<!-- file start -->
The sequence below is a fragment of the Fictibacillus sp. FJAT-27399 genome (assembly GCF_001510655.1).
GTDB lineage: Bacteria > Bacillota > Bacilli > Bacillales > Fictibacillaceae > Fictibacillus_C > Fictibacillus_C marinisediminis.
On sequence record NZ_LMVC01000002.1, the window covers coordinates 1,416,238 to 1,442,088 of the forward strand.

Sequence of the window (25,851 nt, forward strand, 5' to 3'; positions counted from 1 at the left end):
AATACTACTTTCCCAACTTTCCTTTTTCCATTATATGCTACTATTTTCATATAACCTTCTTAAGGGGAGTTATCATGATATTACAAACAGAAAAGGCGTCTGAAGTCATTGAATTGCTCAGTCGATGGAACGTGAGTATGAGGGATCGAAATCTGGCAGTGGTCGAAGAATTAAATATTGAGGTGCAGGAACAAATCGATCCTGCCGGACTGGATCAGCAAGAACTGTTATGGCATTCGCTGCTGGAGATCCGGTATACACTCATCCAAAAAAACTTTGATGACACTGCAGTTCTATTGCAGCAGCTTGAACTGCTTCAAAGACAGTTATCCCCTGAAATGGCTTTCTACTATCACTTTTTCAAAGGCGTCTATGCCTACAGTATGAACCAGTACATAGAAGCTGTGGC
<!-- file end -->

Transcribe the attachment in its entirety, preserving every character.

The sequence below is a fragment of the Fictibacillus sp. FJAT-27399 genome (assembly GCF_001510655.1).
GTDB lineage: Bacteria > Bacillota > Bacilli > Bacillales > Fictibacillaceae > Fictibacillus_C > Fictibacillus_C marinisediminis.
On sequence record NZ_LMVC01000002.1, the window covers coordinates 1,416,238 to 1,442,088 of the forward strand.

Sequence of the window (25,851 nt, forward strand, 5' to 3'; positions counted from 1 at the left end):
AATACTACTTTCCCAACTTTCCTTTTTCCATTATATGCTACTATTTTCATATAACCTTCTTAAGGGGAGTTATCATGATATTACAAACAGAAAAGGCGTCTGAAGTCATTGAATTGCTCAGTCGATGGAACGTGAGTATGAGGGATCGAAATCTGGCAGTGGTCGAAGAATTAAATATTGAGGTGCAGGAACAAATCGATCCTGCCGGACTGGATCAGCAAGAACTGTTATGGCATTCGCTGCTGGAGATCCGGTATACACTCATCCAAAAAAACTTTGATGACACTGCAGTTCTATTGCAGCAGCTTGAACTGCTTCAAAGACAGTTATCCCCTGAAATGGCTTTCTACTATCACTTTTTCAAAGGCGTCTATGCCTACAGTATGAACCAGTACATAGAAGCTGTGGC